The Road by Cormac McCarthy

Cover via Goodreads.

Rating: 3/5 stars.

I encountered my first issue on page four. It was intense enmity at first sight.

“He thought the month was October but he wasnt sure. He hadnt kept a calendar for years.”

Apostrophes!? What happened to those magical things? Then, on page five…

“The boy turned in the blankets. Then he opened his eyes. Hi, Papa, he said.
I’m right here.
I know.”

Quotation marks? Where art thou? Like they often say, you don’t appreciate things until they’re gone – and, in this case, I was starting to sincerely appreciate proper grammar.

I’m slightly joking. The concise, spare, and experimental prose served McCarthy’s purpose well in this story. It conveyed the themes of the book and touched on many truths of mankind in general. I give props to Cormac McCarthy for some of his more pulchritudinous passages:

“No list of things to be done. The day providential to itself. The hour. There is no later. This is later. All things of grace and beauty such that one holds them to one’s heart have a common provenance in pain. Their birth in grief and ashes. So, he whispered to the sleeping boy. I have you.”

The Road has received myriad lauds and a lot of love. Despite this, I didn’t effusively enjoy the book. The stilted writing style made it difficult for me to connect with the characters. Near the end of the novel, I remember annotating “this is the scene where I should be crying… but I’m not.” I recognize the feat McCarthy has achieved by publishing this heartbreaking post-apocalyptic novel, but, personally, I couldn’t bring myself to like it more than any other okay book. Possibly because for every wonderfully-written passage or page, I had to trudge through 25 average ones.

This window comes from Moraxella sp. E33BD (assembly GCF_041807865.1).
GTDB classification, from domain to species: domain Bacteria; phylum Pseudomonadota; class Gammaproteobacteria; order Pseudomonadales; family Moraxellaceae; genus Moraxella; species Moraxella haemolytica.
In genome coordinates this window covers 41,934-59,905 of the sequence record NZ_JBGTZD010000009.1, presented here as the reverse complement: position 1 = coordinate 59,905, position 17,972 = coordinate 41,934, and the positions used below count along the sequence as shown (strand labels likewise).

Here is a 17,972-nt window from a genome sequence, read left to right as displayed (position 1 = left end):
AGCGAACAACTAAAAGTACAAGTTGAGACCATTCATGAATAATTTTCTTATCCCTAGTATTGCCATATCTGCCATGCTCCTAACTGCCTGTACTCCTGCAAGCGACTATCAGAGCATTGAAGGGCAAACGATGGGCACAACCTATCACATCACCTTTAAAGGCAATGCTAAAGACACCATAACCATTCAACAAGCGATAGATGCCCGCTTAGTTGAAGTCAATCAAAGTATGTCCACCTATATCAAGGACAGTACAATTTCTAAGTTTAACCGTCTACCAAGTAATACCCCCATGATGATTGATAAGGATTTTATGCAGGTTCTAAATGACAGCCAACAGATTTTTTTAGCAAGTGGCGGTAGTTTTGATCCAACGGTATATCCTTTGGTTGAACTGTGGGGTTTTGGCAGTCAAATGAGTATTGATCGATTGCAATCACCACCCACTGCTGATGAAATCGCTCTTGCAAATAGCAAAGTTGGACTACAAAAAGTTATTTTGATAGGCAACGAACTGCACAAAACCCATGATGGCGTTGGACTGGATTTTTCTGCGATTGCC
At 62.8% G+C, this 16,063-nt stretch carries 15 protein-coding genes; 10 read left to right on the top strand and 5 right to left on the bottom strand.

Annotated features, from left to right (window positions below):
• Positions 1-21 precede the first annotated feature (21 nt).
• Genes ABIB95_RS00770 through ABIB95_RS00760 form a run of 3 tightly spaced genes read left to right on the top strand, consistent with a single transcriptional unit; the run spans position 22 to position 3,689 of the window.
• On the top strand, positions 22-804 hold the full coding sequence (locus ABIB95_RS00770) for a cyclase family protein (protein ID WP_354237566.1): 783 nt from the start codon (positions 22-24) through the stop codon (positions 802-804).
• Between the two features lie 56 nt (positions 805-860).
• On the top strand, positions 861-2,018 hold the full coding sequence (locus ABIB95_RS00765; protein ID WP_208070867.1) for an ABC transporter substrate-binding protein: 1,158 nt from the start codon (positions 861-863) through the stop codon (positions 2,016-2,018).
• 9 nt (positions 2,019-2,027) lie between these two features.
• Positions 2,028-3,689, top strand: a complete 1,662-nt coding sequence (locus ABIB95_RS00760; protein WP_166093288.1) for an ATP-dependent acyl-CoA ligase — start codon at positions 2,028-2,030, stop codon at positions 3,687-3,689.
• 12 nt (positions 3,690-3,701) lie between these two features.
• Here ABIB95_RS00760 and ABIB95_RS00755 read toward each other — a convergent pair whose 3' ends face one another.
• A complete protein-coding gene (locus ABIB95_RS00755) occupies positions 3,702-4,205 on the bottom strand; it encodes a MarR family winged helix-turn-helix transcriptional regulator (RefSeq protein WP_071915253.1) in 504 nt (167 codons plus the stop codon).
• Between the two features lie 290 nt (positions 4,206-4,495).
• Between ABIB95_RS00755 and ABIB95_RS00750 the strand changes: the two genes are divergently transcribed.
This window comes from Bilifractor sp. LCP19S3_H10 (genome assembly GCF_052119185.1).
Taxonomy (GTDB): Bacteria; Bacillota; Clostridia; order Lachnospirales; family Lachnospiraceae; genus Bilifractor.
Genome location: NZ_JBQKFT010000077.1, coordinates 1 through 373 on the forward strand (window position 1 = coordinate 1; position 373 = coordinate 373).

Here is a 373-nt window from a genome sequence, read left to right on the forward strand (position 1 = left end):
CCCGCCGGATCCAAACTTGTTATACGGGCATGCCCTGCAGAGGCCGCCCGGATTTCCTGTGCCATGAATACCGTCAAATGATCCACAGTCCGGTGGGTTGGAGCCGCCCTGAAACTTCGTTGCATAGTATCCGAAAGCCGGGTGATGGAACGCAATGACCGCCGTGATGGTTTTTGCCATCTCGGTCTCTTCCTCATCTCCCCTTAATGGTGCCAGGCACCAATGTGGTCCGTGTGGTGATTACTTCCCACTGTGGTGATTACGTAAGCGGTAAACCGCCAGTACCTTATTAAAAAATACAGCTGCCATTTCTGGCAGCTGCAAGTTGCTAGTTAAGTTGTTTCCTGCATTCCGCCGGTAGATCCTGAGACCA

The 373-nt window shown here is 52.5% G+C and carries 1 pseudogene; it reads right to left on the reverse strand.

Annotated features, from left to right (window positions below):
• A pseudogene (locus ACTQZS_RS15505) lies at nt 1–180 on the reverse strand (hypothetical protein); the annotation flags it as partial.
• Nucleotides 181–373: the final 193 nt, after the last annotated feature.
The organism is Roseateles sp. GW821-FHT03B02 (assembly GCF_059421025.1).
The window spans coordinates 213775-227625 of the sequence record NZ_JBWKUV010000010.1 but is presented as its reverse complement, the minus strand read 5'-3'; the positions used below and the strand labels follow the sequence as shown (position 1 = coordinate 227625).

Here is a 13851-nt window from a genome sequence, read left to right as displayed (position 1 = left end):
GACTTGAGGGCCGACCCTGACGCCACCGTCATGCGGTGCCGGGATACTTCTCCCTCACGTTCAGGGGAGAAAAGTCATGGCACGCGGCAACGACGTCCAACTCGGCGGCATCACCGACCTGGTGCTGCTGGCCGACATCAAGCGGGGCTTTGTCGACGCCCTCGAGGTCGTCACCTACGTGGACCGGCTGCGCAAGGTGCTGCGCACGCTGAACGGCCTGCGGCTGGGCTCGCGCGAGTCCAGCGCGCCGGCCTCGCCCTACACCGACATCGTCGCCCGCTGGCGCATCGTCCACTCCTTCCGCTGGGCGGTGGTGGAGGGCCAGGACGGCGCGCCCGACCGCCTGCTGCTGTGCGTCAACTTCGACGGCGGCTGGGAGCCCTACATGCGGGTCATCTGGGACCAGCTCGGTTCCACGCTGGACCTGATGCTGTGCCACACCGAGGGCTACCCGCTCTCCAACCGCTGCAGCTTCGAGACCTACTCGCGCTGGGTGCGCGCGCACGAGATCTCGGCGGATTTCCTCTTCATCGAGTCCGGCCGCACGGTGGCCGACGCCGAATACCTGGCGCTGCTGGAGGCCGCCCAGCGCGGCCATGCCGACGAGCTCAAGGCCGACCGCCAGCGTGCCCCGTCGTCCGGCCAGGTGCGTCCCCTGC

Overall, I would recommend The Road to those who find pleasure in reading about dark, despairing situations as well as those who like experimental, post-apocalyptic fiction. The relationship between the father and his son acts as the best attribute of the book, as it reminds readers of the strength of human connection and how much love can endure and accomplish.

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6 Comments

Filed under 3 stars, Book Reviews, Books

6 responses to “The Road by Cormac McCarthy

  1. Vicky

    Wonderful review! I believe that this is also a movie.

  2. Cathal

    Yeah I was dissapointed by this book when I read it- it was definitely very affecting, but it isn’t very…. interesting. Like, not much happens- it just sort of wandered along for me. Everything about it worked, it just didn’t appeal to me personally.

    • I see you what mean, there was a lot of repetition within the writing style and in the events that occurred throughout the story. Every book has its fans and those who didn’t like it so much. Thank you for reading and commenting!

  3. aw, I do like his writing style. It’s Cormac’s plot that terrifies and bores me at the same time, i.e. I was reading “Blood Meridian” and someone told me the ending, and I was like, “uh-uh not reading that no more” -__-” even watching the movie, “The Road” was a no-no! For some reason, I find Cormac’s plots to be terrifying.

    Though I do plan to try to read more Cormac *_* he wrote too many books for them all to be terrifying.
    Michelle

    • Ah yes, even from reading this one book by him I can tell his plots are terrifying. You never know, perhaps he had a purpose in creating such scary and dark story lines for all of his novels – but if you stumble upon one that isn’t that bad, please let me know! Thank you for reading and commenting. (:

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